LONDON (Reuters) - Retired U.S. general David Petraeus indicated on Wednesday that he would serve in President-elect Donald Trump's administration if he was offered a job, according to an interview on Britain's BBC radio.
The Wall Street Journal has reported that Petraeus, who resigned as CIA chief in 2012 after an extra-marital affair was revealed, was under consideration for the post of defense secretary.
Asked if he would agree to serve in the Trump administration, Petraeus said: "I've been in a position before where a president has turned to me in the Oval Office in a difficult moment and .... said 'I'm asking you as your president and commander-in-chief to take command of the International Security Assistance Force in Afghanistan'.
"The only response can be 'yes, Mr President'."
Petraeus was a four-star general in the U.S. Army and oversaw international forces in both Iraq and Afghanistan. He was later appointed as CIA director by President Barack Obama.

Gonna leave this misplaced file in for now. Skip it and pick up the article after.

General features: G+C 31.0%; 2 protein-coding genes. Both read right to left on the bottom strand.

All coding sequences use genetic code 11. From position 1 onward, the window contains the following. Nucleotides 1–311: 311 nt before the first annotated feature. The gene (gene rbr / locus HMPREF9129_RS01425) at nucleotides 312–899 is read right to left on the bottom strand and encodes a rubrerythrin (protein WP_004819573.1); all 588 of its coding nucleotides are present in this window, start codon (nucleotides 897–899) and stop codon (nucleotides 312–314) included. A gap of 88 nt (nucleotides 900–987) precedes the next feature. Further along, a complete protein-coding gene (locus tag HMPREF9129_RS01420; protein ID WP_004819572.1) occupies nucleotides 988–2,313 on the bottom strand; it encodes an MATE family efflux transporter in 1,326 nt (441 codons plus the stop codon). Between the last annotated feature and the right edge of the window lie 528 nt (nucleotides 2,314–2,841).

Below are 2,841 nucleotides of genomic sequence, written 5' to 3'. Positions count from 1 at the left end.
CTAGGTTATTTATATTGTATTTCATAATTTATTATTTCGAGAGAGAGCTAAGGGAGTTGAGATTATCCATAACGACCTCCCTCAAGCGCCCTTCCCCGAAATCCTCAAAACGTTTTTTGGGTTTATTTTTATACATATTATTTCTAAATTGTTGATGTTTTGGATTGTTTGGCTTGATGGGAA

Asked during his BBC interview if he thought Trump had the right temperament to be president, Petraeus said: "We're going to have to see.
"I'm not someone who's had contact with him in the past. I don't know how he operates. It's interesting that those who have been talking to him have said he's a very personable, very hospitable, very gracious guy, full of questions and dialogue.
"This is a guy who's done pretty well in life."
Pressed further on the pressures of the office of U.S. president and whether he had confidence that Trump was capable of doing the job, Petraeus said: "I think so, yes. It's up to Americans not only to hope that that is the case, but if they can, endeavor to help him."
(Reporting by Estelle Shirbon; editing by Guy Faulconbridge and William Schomberg)